Sustainability issue – waste, food waste.
We generate about 1.3B tons of food waste annually, almost all of which ends up in landfills where it decomposes and release methane. Nonetheless, this “waste” contains a lot of nutrients that can be used as fertilizers and the released methane can be captured and used. Many municipalities are trying to implement composting programs but their reach is currently quite limited and the vast majority of the population still does not have access to an institutionalized compost program… so what can you do??
An easy to use home compost system!
- HomeBioGas is an Israeli company specializes in residential, outdoors, low maintenance, compost systems.
- HomeBioGas 2.0 is based on two holding tanks, one for the waste digestion, which is filled with water containing bacteria, and one for the gas generated.
- The system also produces liquid fertilizer as a by product of the process.
- The system can take up to 6 liters of food waste a day, and (at full capacity) generate enough gas daily to power a traditional stove for up to 3 hours.
- The system is very heat sensitive and does not function properly when the surrounding temperature falls under 20˚ (68F) for a long period of time.
Two key stakeholders are:
- Families and individuals that use gas powered equipment and live in areas where the climate allows for outdoor, unheated composting.
- Off-grid Communities in developing countries
Step 1 – Successfully fund their Kickstarter campaign.
Step 2 – Continue to develop the technology so that it can work in a wide variety of climates, especially in environments that have cold winter such as New York.
Step 3 – Start a new campaign for HomeBioGas 3.0 (when it will become available) while simultaneously reaching out to relevant communities and stakeholders for pilot studies and contracts.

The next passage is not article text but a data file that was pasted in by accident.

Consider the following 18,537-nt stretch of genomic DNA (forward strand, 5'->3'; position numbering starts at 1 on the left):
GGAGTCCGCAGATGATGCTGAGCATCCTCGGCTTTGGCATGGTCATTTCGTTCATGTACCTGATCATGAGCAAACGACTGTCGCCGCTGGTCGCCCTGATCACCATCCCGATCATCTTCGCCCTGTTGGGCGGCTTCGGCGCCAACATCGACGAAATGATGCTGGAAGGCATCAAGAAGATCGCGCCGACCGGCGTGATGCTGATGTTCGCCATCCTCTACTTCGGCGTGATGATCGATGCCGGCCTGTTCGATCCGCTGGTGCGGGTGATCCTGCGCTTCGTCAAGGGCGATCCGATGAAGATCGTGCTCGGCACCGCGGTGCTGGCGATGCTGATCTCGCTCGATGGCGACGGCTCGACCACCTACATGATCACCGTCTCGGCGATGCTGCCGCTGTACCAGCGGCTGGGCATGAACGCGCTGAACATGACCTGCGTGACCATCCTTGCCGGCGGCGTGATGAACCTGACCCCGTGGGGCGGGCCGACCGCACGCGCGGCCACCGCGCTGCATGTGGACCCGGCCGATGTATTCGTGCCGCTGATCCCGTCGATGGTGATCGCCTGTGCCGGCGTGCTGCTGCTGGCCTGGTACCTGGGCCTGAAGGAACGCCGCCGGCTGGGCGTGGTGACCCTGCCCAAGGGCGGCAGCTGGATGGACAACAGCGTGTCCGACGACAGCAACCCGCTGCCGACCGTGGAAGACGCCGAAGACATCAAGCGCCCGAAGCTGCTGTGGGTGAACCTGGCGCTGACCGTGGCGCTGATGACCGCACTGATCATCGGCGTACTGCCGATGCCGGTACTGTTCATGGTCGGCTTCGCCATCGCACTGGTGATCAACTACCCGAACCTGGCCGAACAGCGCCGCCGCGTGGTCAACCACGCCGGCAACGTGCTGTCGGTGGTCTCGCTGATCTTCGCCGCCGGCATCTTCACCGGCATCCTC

Company website – Link
HomeBioGas 2.0 kickstarter page – Link
Another home composting solution – Link
Comment on Smart Urban Growth Tackles Mobility and Electricity Distribution Concurrently:
I would add a note about Better Place, as someone who lived 10 minutes form their HQ and witnessed their almost-rise and fall: Better Place’s plan was to first set up a charging infrastructure throughout Israel and only once they reached a sufficient quantity and reach of charging stations, then they would begin to really push their family-oriented EV model. They encountered a series of setbacks and constant delays, yet decided to release their EV when there is no adequate infrastructure to support it, which at the end (in my opinion) led to their failure.
Also, I visited their HQ and showroom about a two years before they ceased operations and at the time they were still not on schedule for the deployment (and perhaps even large scale feasibility) of the battery changing stations.”